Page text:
Don’t pick someone just because they’re cheap.

    • Wow Lee, you really are fighting your corner.

      If I buy a website from Jack Smith who I met in the pub, he puts up a site and I pay him. The next day, Jack disappears and I find my site has gone from the WWW. The WWW is virtual isn’t it? Virtual means “not real” doesn’t it?

      Have a look at my site and tell me if you think it is cheap. I know it is cheap because I did it all myself, but it has the content I want. You couldn’t write the content for me because I am selling me, not a pair of shoes. That is why I say that a website for one customer may be of no use to me. What I need to know is what I need to ask of the experts to get the site I need.

      I’m glad that you can empathise with me, as I am a total numpty when it comes to computers & stuff, but please don’t tell me that I have the wrong mindset, it is the mindset that I have and you need to convince me to change it, not tell me to.

      :)

      http://www.norfolk-tours.co.uk

      All constructive criticisms welcome.

      • “Please don’t tell me that I have the wrong mindset, it is the mindset that I have and you need to convince me to change it, not tell me to.”

        This is just my opinion Glynn. I have no intention of telling you how to think. Sorry if it gave that impression.

  5. I always try to do the best job that I can and when quoting against a brief, strive to give an honest representation of how long that good job will take. Time is money and that is the bottom line. The client will always look at the cost and try to reduce it. It is takes 5 days to produce what is required, it will take 5 days. If it takes 10, well, that doesn’t mean 8 so some budget can be saved.

    I always provide a breakdown of where the costs lie, but that isn’t always taken into consideration and the appreciation of how long things take isn’t always there. I was joking the other day – “the web is easy, even kids can do websites”, and unfortunately, that is still the majority view

    When I have under estimated a particular task, I’ll take the hit on the time (and therefore cost), to ensure I deliver what I said I would. When the client wants to reduce the cost of the project, that means features have to go. It doesn’t mean they stay but they are just produced more quickly, as that will lead to corners being cut, and failing to meet the client’s expectations – which, by the way, should have been set by the supplier.

    Totally agree with Lee, a website is a real asset, not just something that sits in the ether and doesn’t really exist.

    This has turned into a defence of project costs, but then, yes – you get what you pay for.

    • By the way – I’ve got nothing against kids doing websites – start early, that’s what I say!

    • Thanks for your comments Jason. I have a similar view. No cutting corners so save time & money. I have to say I don’t think I’ve ever ha d client tell me to do something quicker in order to save money but there’s always a first time for everything.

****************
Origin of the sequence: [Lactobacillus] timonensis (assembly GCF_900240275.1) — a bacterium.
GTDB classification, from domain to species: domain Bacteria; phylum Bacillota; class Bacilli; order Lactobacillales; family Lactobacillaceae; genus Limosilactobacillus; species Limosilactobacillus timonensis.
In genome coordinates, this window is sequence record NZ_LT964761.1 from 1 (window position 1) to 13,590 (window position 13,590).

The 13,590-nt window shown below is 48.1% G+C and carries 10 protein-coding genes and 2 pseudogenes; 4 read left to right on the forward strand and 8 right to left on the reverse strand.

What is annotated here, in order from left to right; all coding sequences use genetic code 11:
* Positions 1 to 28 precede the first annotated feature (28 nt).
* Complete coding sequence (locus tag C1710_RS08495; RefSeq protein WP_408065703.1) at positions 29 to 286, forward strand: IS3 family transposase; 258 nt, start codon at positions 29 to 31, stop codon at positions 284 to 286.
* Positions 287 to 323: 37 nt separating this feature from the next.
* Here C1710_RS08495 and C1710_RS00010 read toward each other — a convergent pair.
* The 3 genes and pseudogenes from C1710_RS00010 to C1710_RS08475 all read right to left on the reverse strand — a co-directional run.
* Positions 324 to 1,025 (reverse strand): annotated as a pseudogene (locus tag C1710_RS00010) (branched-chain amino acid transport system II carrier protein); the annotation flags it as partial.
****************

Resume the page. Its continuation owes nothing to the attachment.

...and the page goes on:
I’m guessing many of the devs/designers commenting on here, like us, have filters in place to try and remove such folk from sales chain.

      • Well, doing the work quicker is kind of implicit in wanting to reduce the cost of the build but not drop any features.

        That means either: reduce the cost of your time – which, of course, you may agree to do, try and fit all the current features into the build – meaning do them quicker, or drop features.

        Then, of course, don’t get me started on feature creep. Once costs have been agreed and features had been cut but suddenly appear on the horizon again once the build has started, but that is a different topic…

  6. Web designers, consultants, coaches, social media experts, couriers, accountants, bank managers, hairdressers …. there are good and bad everywhere.
    Regulation isn’t an option and price isn’t a good guide – the worst haircut I’ve ever had was the most expensive.
    All any of can do is build a solid reputation. Success isn’t a flash in the pan or a one off event, its consistently delivering what our clients pay for and making sure that potential clients understand that. Our testimonials should be the most important thing in our armoury against the snake-oil merchants. They are never going to go away while there’s a fast buck to be made so we need to make their job more difficult by educating prospective clients.

    Glynn, if you have no money for SEO the next best thing is to use SEO opportunities elsewhere. Everything you do on-line is important. A blog like this would work wonders (the one on your website could probably be improved). Twitter, LinkedIn, Facebook (do you have a business page?) are all useful but there are no social media links on your website.
    You could be using Google Plus and YouTube to show short videos of your tours. Investigate QR codes and partner some of your destination hosts in using location based incentives on something like FourSquare (Gary, pick yourself up off the floor – I know it has its uses!)
    In short, don’t expect other people to take a risk on your business when there is so much more you could be doing yourself.

    • Totally agree that reputation is key. I don’t go touting for work from people I don’t know and don’t attend networking events. All of my work has been/is through recommendation and already existing contacts.

      ok, there may come a day when that source of work dries up, and it would be time to make new contacts, but in the meantime the work that I have done through recommendation should stand me in good stead.

      Not saying that I’ve got a great reputation, as that isn’t something for me to judge. I can only stand by the work that I produce.

    • Thank you, thank you Ann!

      Yes, I have a twitter account and I use it a lot, I have a facebook page and I don’t use it much. I have a ipatter account and use that a lot too, making use of the SEO on that to take customers to the website. I also have a presence on an online series of magazines & an online radio show in the USA. I have added a couple of films on youtube but that is only last week! I am on LinkedIn but I am finding that to be full of spam & phishing stuff!